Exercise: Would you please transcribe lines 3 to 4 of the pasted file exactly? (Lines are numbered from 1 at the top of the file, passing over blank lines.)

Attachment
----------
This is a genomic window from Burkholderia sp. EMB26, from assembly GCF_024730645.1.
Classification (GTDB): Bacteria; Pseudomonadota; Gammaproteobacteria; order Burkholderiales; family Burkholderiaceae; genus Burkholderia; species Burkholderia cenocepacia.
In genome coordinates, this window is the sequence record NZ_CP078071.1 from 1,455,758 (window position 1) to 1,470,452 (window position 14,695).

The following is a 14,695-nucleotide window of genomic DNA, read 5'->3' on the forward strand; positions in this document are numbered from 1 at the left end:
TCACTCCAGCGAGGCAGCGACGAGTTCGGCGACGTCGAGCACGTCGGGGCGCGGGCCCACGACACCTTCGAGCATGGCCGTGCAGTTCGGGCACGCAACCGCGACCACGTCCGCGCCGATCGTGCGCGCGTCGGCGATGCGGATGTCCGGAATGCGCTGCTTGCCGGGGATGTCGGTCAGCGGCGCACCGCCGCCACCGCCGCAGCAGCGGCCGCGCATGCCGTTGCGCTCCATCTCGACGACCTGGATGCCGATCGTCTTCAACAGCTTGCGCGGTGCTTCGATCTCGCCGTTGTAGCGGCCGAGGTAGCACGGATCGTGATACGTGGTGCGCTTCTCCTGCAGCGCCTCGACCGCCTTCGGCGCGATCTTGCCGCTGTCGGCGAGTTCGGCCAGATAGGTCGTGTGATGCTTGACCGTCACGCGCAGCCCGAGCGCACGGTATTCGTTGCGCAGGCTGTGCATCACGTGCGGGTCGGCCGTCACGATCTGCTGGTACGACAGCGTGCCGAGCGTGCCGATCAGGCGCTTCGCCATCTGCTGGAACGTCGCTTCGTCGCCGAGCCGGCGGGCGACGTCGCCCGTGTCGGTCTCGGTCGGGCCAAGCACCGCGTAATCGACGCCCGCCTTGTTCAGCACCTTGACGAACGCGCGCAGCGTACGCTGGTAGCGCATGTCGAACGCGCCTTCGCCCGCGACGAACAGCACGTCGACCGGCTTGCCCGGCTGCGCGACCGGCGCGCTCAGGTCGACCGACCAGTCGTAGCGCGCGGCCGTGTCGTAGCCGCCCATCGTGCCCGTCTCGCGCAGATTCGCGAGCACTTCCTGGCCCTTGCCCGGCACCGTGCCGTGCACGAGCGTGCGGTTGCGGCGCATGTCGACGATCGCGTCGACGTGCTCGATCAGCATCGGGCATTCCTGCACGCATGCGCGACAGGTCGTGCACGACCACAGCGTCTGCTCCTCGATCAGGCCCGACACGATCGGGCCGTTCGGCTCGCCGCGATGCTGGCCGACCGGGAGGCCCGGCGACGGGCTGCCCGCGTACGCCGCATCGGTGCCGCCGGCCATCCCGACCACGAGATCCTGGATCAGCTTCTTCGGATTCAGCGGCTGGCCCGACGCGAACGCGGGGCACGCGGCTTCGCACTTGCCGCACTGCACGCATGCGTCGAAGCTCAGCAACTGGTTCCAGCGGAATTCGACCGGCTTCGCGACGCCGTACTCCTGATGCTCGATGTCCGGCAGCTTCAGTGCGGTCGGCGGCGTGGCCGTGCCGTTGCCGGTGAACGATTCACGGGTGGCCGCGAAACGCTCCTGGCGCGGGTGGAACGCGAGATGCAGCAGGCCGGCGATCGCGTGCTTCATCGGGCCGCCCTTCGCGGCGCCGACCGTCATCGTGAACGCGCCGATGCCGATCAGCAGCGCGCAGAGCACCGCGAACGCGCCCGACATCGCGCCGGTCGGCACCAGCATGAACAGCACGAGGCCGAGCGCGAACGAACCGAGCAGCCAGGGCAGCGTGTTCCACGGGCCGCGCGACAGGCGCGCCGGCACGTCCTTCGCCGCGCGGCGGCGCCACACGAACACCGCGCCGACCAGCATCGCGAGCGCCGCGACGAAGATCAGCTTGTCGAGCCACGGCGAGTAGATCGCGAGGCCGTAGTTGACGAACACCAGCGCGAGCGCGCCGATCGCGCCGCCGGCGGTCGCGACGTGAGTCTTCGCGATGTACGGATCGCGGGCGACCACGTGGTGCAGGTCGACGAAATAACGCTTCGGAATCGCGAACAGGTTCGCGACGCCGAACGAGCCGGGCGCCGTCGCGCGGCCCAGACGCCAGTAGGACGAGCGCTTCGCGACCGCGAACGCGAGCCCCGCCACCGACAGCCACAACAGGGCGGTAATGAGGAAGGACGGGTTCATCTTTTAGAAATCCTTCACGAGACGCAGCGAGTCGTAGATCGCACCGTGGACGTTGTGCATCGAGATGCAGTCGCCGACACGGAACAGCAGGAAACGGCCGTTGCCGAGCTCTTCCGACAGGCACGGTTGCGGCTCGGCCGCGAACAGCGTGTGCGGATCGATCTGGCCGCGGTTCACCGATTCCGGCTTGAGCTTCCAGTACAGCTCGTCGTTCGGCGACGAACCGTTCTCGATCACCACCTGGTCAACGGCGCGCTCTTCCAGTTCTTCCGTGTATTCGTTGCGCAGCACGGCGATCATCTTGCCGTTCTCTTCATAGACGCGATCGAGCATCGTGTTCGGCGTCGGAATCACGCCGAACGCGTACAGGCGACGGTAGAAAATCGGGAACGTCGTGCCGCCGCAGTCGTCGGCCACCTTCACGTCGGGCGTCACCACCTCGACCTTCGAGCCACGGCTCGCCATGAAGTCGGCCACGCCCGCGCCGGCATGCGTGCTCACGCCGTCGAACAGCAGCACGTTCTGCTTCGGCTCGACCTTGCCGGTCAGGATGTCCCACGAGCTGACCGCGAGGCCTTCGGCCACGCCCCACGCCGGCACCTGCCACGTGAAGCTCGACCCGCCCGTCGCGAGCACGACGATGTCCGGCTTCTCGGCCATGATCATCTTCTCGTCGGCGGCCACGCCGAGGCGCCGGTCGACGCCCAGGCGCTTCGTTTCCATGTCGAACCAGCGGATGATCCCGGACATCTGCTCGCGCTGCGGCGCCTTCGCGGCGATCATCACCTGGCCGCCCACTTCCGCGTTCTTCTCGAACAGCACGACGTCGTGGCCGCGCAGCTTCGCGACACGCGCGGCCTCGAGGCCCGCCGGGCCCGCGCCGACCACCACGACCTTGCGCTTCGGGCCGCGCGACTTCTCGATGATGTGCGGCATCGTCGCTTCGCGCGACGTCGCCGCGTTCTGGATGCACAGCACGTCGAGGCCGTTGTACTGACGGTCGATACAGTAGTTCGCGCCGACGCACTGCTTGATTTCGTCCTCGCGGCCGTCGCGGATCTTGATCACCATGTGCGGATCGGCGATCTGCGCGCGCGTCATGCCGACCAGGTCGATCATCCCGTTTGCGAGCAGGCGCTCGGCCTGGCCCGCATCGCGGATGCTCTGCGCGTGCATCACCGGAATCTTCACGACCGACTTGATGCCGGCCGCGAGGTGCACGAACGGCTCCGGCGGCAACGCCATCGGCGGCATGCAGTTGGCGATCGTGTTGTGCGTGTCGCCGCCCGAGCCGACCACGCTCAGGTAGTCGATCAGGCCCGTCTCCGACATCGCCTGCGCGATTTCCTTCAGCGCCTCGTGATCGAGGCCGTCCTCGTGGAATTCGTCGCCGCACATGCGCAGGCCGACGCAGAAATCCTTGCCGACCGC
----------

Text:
In genome coordinates, this window is the sequence record NZ_CP078071.1 from 1,455,758 (window position 1) to 1,470,452 (window position 14,695).

The following is a 14,695-nucleotide window of genomic DNA, read 5'->3' on the forward strand; positions in this document are numbered from 1 at the left end: